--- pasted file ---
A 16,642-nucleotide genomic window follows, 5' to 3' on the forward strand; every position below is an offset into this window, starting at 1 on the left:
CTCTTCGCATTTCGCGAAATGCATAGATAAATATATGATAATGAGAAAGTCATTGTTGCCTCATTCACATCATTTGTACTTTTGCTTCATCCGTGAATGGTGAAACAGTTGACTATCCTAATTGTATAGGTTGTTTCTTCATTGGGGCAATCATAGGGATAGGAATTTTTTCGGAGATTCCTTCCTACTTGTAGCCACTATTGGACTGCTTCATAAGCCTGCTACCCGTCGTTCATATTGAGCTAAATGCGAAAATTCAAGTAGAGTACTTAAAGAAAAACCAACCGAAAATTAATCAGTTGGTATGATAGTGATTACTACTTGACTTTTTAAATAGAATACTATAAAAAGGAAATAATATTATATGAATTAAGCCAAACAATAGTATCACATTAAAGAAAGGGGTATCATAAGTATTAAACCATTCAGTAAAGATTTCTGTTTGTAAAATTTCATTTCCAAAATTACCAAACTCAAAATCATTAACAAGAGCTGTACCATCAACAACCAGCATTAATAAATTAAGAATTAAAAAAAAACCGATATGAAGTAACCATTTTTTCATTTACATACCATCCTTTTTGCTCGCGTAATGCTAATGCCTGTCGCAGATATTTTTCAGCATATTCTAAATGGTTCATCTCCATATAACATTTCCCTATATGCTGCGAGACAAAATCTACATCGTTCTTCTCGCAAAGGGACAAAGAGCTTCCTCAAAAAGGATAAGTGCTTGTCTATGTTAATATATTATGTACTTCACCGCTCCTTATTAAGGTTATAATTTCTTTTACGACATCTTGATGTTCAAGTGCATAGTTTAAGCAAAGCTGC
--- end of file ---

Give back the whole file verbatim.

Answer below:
A 16,642-nucleotide genomic window follows, 5' to 3' on the forward strand; every position below is an offset into this window, starting at 1 on the left:
CTCTTCGCATTTCGCGAAATGCATAGATAAATATATGATAATGAGAAAGTCATTGTTGCCTCATTCACATCATTTGTACTTTTGCTTCATCCGTGAATGGTGAAACAGTTGACTATCCTAATTGTATAGGTTGTTTCTTCATTGGGGCAATCATAGGGATAGGAATTTTTTCGGAGATTCCTTCCTACTTGTAGCCACTATTGGACTGCTTCATAAGCCTGCTACCCGTCGTTCATATTGAGCTAAATGCGAAAATTCAAGTAGAGTACTTAAAGAAAAACCAACCGAAAATTAATCAGTTGGTATGATAGTGATTACTACTTGACTTTTTAAATAGAATACTATAAAAAGGAAATAATATTATATGAATTAAGCCAAACAATAGTATCACATTAAAGAAAGGGGTATCATAAGTATTAAACCATTCAGTAAAGATTTCTGTTTGTAAAATTTCATTTCCAAAATTACCAAACTCAAAATCATTAACAAGAGCTGTACCATCAACAACCAGCATTAATAAATTAAGAATTAAAAAAAAACCGATATGAAGTAACCATTTTTTCATTTACATACCATCCTTTTTGCTCGCGTAATGCTAATGCCTGTCGCAGATATTTTTCAGCATATTCTAAATGGTTCATCTCCATATAACATTTCCCTATATGCTGCGAGACAAAATCTACATCGTTCTTCTCGCAAAGGGACAAAGAGCTTCCTCAAAAAGGATAAGTGCTTGTCTATGTTAATATATTATGTACTTCACCGCTCCTTATTAAGGTTATAATTTCTTTTACGACATCTTGATGTTCAAGTGCATAGTTTAAGCAAAGCTGC